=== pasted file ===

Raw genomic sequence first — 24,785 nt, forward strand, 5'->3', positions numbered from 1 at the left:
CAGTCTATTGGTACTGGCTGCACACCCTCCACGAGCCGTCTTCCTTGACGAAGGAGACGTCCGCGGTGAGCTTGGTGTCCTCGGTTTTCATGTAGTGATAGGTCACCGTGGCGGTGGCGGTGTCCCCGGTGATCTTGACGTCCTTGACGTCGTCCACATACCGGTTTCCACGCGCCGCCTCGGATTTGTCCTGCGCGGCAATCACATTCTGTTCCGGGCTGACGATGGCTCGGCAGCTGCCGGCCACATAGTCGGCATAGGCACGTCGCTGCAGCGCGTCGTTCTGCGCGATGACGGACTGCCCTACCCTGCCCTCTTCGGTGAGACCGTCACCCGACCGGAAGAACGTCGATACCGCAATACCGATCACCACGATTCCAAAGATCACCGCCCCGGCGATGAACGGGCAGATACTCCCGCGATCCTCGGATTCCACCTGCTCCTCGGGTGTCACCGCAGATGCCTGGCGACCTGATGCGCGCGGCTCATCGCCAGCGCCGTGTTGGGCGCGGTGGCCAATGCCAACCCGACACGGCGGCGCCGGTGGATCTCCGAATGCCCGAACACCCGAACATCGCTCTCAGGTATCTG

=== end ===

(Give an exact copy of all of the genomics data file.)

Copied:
Raw genomic sequence first — 24,785 nt, forward strand, 5'->3', positions numbered from 1 at the left:
CAGTCTATTGGTACTGGCTGCACACCCTCCACGAGCCGTCTTCCTTGACGAAGGAGACGTCCGCGGTGAGCTTGGTGTCCTCGGTTTTCATGTAGTGATAGGTCACCGTGGCGGTGGCGGTGTCCCCGGTGATCTTGACGTCCTTGACGTCGTCCACATACCGGTTTCCACGCGCCGCCTCGGATTTGTCCTGCGCGGCAATCACATTCTGTTCCGGGCTGACGATGGCTCGGCAGCTGCCGGCCACATAGTCGGCATAGGCACGTCGCTGCAGCGCGTCGTTCTGCGCGATGACGGACTGCCCTACCCTGCCCTCTTCGGTGAGACCGTCACCCGACCGGAAGAACGTCGATACCGCAATACCGATCACCACGATTCCAAAGATCACCGCCCCGGCGATGAACGGGCAGATACTCCCGCGATCCTCGGATTCCACCTGCTCCTCGGGTGTCACCGCAGATGCCTGGCGACCTGATGCGCGCGGCTCATCGCCAGCGCCGTGTTGGGCGCGGTGGCCAATGCCAACCCGACACGGCGGCGCCGGTGGATCTCCGAATGCCCGAACACCCGAACATCGCTCTCAGGTATCTG